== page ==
Around 1480, William White complained to the Chancellor that one John Fraunceis, a sanctuary man at the hospital of St Katherine by the Tower, had sued him in a court at St Katherine’s.
Fraunceis was in sanctuary for debt and perhaps his strategy for getting out of his money troubles was to use the jurisdictional independence of St Katherine’s to his advantage. St Katherine’s was one of the liberties in the London area; amongst the jurisdictional privileges St Katherine possessed was having its own courts, both temporal and ecclesiastical. (Unfortunately, records don’t survive.)
According to White, Fraunceis sued him in the steward’s court at St Katherine’s using a forged document recording a debt. Fraunceis assured his victory in the case, White said, because all the jurors were sanctuary men biased in his favour.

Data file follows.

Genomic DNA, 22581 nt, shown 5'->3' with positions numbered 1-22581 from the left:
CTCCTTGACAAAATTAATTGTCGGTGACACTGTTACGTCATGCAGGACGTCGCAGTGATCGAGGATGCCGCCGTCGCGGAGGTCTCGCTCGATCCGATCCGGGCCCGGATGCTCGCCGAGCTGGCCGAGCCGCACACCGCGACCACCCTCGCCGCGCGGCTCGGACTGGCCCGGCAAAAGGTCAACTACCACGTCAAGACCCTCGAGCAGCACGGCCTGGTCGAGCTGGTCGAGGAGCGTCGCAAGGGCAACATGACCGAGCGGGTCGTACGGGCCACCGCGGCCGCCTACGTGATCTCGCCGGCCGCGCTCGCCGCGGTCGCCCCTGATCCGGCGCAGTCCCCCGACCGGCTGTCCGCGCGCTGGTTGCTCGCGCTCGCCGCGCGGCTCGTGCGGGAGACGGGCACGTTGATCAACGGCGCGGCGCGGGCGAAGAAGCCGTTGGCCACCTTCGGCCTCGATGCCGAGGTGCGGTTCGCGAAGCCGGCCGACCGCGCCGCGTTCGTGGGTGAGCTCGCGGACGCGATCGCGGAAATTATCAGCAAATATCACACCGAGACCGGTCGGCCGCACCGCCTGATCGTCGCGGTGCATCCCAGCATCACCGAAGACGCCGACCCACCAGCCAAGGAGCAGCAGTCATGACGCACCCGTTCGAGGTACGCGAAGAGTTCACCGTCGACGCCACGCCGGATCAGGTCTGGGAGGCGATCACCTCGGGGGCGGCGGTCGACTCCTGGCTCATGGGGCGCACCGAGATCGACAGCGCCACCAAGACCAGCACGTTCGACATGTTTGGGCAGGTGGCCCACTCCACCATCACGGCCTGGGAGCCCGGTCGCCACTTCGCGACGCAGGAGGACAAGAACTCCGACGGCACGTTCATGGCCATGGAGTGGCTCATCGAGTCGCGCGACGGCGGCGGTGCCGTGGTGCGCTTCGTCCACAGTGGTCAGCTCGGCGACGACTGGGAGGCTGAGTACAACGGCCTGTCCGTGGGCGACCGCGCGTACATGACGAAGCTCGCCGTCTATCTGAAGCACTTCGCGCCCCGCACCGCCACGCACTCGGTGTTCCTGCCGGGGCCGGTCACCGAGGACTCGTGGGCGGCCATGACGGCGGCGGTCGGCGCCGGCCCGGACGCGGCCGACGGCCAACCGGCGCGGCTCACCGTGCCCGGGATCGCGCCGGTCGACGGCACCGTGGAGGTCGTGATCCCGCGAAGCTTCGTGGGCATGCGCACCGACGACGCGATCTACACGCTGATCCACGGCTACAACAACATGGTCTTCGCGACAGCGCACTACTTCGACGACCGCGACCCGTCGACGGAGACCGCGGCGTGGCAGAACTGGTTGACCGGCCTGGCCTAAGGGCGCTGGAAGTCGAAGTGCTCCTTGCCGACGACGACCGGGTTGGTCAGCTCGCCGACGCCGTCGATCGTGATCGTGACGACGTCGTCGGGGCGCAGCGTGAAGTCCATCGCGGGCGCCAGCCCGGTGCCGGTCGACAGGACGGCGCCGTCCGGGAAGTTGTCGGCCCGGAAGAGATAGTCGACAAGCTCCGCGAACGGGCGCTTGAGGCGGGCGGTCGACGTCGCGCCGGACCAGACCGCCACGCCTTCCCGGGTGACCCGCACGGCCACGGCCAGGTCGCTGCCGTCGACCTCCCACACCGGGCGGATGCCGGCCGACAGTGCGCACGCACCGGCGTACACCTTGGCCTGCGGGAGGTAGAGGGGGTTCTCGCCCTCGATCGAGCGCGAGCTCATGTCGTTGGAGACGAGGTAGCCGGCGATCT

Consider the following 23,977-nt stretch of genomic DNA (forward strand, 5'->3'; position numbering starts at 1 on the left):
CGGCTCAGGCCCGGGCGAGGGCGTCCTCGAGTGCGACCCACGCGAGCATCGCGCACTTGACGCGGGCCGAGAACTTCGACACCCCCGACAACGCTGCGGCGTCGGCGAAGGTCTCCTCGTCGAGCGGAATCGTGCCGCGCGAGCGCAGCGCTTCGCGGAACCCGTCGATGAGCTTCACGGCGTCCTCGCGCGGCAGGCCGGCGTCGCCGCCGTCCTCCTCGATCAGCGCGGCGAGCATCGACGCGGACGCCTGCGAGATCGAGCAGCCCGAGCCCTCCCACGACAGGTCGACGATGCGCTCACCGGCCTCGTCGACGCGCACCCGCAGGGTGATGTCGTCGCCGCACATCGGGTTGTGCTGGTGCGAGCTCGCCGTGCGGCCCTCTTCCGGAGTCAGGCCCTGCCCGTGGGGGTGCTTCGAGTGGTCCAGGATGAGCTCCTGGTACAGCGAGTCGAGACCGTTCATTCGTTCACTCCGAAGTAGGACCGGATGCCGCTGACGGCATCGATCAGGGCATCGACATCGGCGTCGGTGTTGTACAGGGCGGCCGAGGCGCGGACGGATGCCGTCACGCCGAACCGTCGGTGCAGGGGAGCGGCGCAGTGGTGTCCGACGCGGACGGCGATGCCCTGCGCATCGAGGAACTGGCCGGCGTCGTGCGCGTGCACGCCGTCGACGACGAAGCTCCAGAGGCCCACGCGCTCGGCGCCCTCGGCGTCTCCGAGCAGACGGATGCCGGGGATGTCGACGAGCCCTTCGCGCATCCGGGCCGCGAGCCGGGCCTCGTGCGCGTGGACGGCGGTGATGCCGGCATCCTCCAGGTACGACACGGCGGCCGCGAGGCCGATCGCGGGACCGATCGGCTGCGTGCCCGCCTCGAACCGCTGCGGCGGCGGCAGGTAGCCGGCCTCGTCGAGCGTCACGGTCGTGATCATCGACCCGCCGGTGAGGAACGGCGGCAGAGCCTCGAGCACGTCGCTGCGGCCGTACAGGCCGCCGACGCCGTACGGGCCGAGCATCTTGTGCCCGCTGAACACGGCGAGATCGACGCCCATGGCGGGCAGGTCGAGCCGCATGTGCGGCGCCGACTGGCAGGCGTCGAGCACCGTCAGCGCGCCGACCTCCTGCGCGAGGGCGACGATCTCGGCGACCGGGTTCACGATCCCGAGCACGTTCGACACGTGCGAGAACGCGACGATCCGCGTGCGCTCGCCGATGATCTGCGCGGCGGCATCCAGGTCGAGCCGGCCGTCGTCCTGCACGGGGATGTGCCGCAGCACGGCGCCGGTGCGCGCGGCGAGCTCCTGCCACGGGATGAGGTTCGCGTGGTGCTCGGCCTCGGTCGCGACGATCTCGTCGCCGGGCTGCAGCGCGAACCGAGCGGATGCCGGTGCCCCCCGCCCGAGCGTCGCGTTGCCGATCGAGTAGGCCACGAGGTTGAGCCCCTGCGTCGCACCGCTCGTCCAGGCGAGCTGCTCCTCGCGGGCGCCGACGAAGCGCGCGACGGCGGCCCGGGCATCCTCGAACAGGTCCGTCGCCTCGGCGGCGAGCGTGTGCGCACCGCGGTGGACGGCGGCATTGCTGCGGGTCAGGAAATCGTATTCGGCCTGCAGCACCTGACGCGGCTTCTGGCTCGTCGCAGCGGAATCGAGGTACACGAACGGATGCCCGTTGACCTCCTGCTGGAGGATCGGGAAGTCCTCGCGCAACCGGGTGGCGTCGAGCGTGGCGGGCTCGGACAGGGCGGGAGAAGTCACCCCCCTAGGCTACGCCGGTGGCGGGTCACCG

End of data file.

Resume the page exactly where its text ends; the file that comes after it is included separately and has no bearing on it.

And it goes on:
We don’t know much about sanctuary in St Katherine’s (it’s a bit surprising to me that there would be enough sanctuary men there to fill up a 12-man jury). I have records for seven men taking sanctuary there (all debtors) between 1467 and 1515.
In general St Katherine’s precinct was a bit shady in the later 15th century: located conveniently near the Tower garrison and the river, it had a thriving sex trade, as in general its inhabitants played with the jurisdictional immunities.
In August 1491, on the orders of Queen Elizabeth, the master of St. Katherine’s expelled 40 bawds and prostitutes from the precinct. This came up in a marriage case in the Consistory court of London, where one side’s witnesses discredited others who lived in St Katherine’s. (See also this article I wrote about the liberties in London, especially St Katherine’s.)
As usual with Chancery cases, we don’t know how this one ended, whether White was able to escape Fraunceis’s machinations, or whether Fraunceis won the day, perhaps justifiably (maybe it was White who was manipulatively avoiding his debts).
TNA, C 1/63/5. Top image – The precinct of St Katherine by the Tower. Source